European ports will need new infrastructure and considerable investment over the next few years to manage the growth of the region’s offshore wind sector, a new report from industry body WindEurope said.
In its report, published last week, the Brussels-headquarted wind advocate said Europe’s ports would have to invest €6.5bn ($7.9bn) by 2030 in order to support the expansion of offshore wind.
The EU’s goal of achieving climate neutrality by 2050 necessitates a 25-fold increase in offshore wind. Already, in the next 10 years, the volume of offshore wind in Europe needs to rise from 25 GW to over 110 GW.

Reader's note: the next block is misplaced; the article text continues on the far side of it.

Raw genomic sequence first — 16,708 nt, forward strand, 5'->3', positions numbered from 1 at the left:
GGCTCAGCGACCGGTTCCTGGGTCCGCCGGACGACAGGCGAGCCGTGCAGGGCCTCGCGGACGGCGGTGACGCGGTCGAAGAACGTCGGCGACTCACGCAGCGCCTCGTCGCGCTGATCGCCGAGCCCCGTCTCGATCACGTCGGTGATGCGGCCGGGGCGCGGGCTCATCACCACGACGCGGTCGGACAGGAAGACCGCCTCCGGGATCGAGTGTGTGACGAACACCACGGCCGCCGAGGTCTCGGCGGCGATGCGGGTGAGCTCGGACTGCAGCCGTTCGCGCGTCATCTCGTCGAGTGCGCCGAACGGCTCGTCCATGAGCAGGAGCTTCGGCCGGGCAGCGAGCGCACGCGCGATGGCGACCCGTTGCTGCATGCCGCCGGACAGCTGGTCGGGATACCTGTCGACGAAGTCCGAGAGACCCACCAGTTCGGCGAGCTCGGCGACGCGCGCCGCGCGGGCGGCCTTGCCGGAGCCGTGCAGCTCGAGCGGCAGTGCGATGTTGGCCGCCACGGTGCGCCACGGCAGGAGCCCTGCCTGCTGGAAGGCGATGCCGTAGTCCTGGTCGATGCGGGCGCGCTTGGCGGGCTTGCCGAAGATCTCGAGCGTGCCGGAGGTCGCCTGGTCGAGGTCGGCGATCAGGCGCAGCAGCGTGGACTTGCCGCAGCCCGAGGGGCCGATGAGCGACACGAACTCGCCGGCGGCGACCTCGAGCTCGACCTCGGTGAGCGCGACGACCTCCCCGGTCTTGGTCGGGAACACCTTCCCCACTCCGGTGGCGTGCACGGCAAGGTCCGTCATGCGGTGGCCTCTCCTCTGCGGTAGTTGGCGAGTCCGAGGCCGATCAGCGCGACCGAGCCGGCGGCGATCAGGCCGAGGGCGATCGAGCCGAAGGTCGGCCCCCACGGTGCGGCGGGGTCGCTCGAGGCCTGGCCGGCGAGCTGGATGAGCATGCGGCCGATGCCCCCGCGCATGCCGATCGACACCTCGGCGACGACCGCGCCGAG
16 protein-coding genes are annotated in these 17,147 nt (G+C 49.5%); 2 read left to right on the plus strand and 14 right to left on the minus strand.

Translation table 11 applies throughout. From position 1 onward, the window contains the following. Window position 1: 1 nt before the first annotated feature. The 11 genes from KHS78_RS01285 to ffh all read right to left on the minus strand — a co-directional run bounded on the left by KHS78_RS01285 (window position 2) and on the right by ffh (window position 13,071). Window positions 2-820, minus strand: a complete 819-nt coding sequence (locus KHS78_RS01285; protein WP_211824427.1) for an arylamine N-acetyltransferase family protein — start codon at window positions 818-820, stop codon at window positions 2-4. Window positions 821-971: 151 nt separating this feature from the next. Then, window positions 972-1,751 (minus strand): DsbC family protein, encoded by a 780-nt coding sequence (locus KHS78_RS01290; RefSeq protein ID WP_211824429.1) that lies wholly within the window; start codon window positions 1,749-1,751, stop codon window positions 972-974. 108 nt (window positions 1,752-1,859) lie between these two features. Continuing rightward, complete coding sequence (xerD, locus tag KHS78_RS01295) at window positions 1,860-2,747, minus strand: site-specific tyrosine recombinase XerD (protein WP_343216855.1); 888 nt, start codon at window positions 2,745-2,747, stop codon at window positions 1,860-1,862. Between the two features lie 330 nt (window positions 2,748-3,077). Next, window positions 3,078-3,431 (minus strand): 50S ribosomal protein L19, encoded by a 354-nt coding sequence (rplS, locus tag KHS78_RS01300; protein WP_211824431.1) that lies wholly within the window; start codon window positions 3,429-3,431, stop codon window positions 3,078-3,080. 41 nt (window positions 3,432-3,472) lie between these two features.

The report stressed that Europe can not deliver this without huge investments in port infrastructure, including heavy-loading quaysides, deep berths, supply chain and hydrogen infrastructure.
“Ports are essential for offshore wind. They’re a vital part of the supply and logistics chain that’s needed for the installation, assembly, operation and maintenance of offshore wind farms. We can’t expand offshore without also expanding and upgrading Europe’s port infrastructure,” said Giles Dickson, WindEurope CEO.
WindEurope called upon the European Commission to develop a strategy for the development of port infrastructure and to mobilise financial instruments to support the necessary investments.
It also said that European governments should ensure that ports are reflected in their national recovery strategies.